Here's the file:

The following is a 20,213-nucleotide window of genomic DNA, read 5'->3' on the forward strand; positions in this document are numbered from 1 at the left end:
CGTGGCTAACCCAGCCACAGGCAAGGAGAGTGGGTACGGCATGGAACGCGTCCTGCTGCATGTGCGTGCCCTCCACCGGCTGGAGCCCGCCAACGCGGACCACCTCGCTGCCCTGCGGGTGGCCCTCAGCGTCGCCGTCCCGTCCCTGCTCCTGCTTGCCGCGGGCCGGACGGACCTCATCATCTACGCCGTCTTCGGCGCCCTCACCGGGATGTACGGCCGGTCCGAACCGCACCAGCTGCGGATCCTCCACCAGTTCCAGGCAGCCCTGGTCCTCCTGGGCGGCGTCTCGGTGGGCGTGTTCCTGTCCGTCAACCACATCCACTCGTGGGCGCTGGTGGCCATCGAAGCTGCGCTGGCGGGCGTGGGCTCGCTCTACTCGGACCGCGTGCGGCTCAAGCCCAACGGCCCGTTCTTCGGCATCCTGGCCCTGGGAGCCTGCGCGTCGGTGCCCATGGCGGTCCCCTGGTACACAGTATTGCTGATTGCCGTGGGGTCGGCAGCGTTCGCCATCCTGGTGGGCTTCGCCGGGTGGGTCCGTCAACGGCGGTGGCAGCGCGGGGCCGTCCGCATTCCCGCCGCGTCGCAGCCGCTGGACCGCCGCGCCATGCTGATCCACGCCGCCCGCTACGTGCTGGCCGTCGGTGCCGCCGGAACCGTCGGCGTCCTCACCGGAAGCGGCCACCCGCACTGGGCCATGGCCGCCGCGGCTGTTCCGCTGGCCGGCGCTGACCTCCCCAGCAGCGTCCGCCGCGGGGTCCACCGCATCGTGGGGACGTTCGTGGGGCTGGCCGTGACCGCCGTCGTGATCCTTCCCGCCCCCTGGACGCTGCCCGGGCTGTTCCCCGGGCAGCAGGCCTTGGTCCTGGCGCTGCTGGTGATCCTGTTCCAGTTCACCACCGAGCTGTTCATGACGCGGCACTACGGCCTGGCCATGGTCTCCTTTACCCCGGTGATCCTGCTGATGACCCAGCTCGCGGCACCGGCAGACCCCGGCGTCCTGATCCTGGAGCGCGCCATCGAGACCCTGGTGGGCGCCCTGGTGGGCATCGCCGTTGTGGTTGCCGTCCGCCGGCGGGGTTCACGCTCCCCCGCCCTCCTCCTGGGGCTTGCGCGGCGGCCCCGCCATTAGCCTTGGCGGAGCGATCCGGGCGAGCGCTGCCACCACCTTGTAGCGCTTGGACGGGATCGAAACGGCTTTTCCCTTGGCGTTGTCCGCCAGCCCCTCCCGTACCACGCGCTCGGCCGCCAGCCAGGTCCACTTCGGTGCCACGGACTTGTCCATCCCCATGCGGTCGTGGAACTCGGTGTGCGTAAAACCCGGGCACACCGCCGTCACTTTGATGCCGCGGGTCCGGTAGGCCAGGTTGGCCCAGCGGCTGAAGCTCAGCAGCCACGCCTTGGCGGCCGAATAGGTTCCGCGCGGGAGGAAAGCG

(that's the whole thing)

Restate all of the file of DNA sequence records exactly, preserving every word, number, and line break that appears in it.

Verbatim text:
The following is a 20,213-nucleotide window of genomic DNA, read 5'->3' on the forward strand; positions in this document are numbered from 1 at the left end:
CGTGGCTAACCCAGCCACAGGCAAGGAGAGTGGGTACGGCATGGAACGCGTCCTGCTGCATGTGCGTGCCCTCCACCGGCTGGAGCCCGCCAACGCGGACCACCTCGCTGCCCTGCGGGTGGCCCTCAGCGTCGCCGTCCCGTCCCTGCTCCTGCTTGCCGCGGGCCGGACGGACCTCATCATCTACGCCGTCTTCGGCGCCCTCACCGGGATGTACGGCCGGTCCGAACCGCACCAGCTGCGGATCCTCCACCAGTTCCAGGCAGCCCTGGTCCTCCTGGGCGGCGTCTCGGTGGGCGTGTTCCTGTCCGTCAACCACATCCACTCGTGGGCGCTGGTGGCCATCGAAGCTGCGCTGGCGGGCGTGGGCTCGCTCTACTCGGACCGCGTGCGGCTCAAGCCCAACGGCCCGTTCTTCGGCATCCTGGCCCTGGGAGCCTGCGCGTCGGTGCCCATGGCGGTCCCCTGGTACACAGTATTGCTGATTGCCGTGGGGTCGGCAGCGTTCGCCATCCTGGTGGGCTTCGCCGGGTGGGTCCGTCAACGGCGGTGGCAGCGCGGGGCCGTCCGCATTCCCGCCGCGTCGCAGCCGCTGGACCGCCGCGCCATGCTGATCCACGCCGCCCGCTACGTGCTGGCCGTCGGTGCCGCCGGAACCGTCGGCGTCCTCACCGGAAGCGGCCACCCGCACTGGGCCATGGCCGCCGCGGCTGTTCCGCTGGCCGGCGCTGACCTCCCCAGCAGCGTCCGCCGCGGGGTCCACCGCATCGTGGGGACGTTCGTGGGGCTGGCCGTGACCGCCGTCGTGATCCTTCCCGCCCCCTGGACGCTGCCCGGGCTGTTCCCCGGGCAGCAGGCCTTGGTCCTGGCGCTGCTGGTGATCCTGTTCCAGTTCACCACCGAGCTGTTCATGACGCGGCACTACGGCCTGGCCATGGTCTCCTTTACCCCGGTGATCCTGCTGATGACCCAGCTCGCGGCACCGGCAGACCCCGGCGTCCTGATCCTGGAGCGCGCCATCGAGACCCTGGTGGGCGCCCTGGTGGGCATCGCCGTTGTGGTTGCCGTCCGCCGGCGGGGTTCACGCTCCCCCGCCCTCCTCCTGGGGCTTGCGCGGCGGCCCCGCCATTAGCCTTGGCGGAGCGATCCGGGCGAGCGCTGCCACCACCTTGTAGCGCTTGGACGGGATCGAAACGGCTTTTCCCTTGGCGTTGTCCGCCAGCCCCTCCCGTACCACGCGCTCGGCCGCCAGCCAGGTCCACTTCGGTGCCACGGACTTGTCCATCCCCATGCGGTCGTGGAACTCGGTGTGCGTAAAACCCGGGCACACCGCCGTCACTTTGATGCCGCGGGTCCGGTAGGCCAGGTTGGCCCAGCGGCTGAAGCTCAGCAGCCACGCCTTGGCGGCCGAATAGGTTCCGCGCGGGAGGAAAGCG